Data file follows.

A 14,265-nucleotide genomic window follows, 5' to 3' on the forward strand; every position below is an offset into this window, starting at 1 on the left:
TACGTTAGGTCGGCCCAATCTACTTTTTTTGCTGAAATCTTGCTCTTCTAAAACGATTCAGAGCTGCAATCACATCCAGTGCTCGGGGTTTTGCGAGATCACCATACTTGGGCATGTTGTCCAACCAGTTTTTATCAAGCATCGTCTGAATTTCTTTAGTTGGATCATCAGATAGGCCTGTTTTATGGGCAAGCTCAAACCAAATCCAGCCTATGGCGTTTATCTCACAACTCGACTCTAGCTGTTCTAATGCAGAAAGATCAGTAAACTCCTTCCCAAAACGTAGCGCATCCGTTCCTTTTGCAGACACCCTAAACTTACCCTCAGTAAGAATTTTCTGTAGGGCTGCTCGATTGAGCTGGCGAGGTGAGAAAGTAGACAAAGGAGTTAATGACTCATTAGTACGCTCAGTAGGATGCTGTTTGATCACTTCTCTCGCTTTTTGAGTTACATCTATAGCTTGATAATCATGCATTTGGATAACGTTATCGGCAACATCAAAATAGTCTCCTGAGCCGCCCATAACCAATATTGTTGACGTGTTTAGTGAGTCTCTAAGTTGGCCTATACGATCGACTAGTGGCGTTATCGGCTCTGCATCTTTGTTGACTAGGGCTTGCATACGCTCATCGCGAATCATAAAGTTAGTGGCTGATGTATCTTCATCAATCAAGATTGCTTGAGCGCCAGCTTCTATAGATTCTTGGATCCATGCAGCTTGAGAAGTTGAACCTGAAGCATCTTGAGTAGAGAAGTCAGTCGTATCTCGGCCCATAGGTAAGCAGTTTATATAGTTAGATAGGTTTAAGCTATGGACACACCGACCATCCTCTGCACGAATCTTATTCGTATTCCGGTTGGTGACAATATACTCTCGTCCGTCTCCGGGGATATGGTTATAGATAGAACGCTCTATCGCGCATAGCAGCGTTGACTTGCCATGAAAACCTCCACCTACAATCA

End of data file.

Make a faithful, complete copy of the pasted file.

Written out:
A 14,265-nucleotide genomic window follows, 5' to 3' on the forward strand; every position below is an offset into this window, starting at 1 on the left:
TACGTTAGGTCGGCCCAATCTACTTTTTTTGCTGAAATCTTGCTCTTCTAAAACGATTCAGAGCTGCAATCACATCCAGTGCTCGGGGTTTTGCGAGATCACCATACTTGGGCATGTTGTCCAACCAGTTTTTATCAAGCATCGTCTGAATTTCTTTAGTTGGATCATCAGATAGGCCTGTTTTATGGGCAAGCTCAAACCAAATCCAGCCTATGGCGTTTATCTCACAACTCGACTCTAGCTGTTCTAATGCAGAAAGATCAGTAAACTCCTTCCCAAAACGTAGCGCATCCGTTCCTTTTGCAGACACCCTAAACTTACCCTCAGTAAGAATTTTCTGTAGGGCTGCTCGATTGAGCTGGCGAGGTGAGAAAGTAGACAAAGGAGTTAATGACTCATTAGTACGCTCAGTAGGATGCTGTTTGATCACTTCTCTCGCTTTTTGAGTTACATCTATAGCTTGATAATCATGCATTTGGATAACGTTATCGGCAACATCAAAATAGTCTCCTGAGCCGCCCATAACCAATATTGTTGACGTGTTTAGTGAGTCTCTAAGTTGGCCTATACGATCGACTAGTGGCGTTATCGGCTCTGCATCTTTGTTGACTAGGGCTTGCATACGCTCATCGCGAATCATAAAGTTAGTGGCTGATGTATCTTCATCAATCAAGATTGCTTGAGCGCCAGCTTCTATAGATTCTTGGATCCATGCAGCTTGAGAAGTTGAACCTGAAGCATCTTGAGTAGAGAAGTCAGTCGTATCTCGGCCCATAGGTAAGCAGTTTATATAGTTAGATAGGTTTAAGCTATGGACACACCGACCATCCTCTGCACGAATCTTATTCGTATTCCGGTTGGTGACAATATACTCTCGTCCGTCTCCGGGGATATGGTTATAGATAGAACGCTCTATCGCGCATAGCAGCGTTGACTTGCCATGAAAACCTCCACCTACAATCA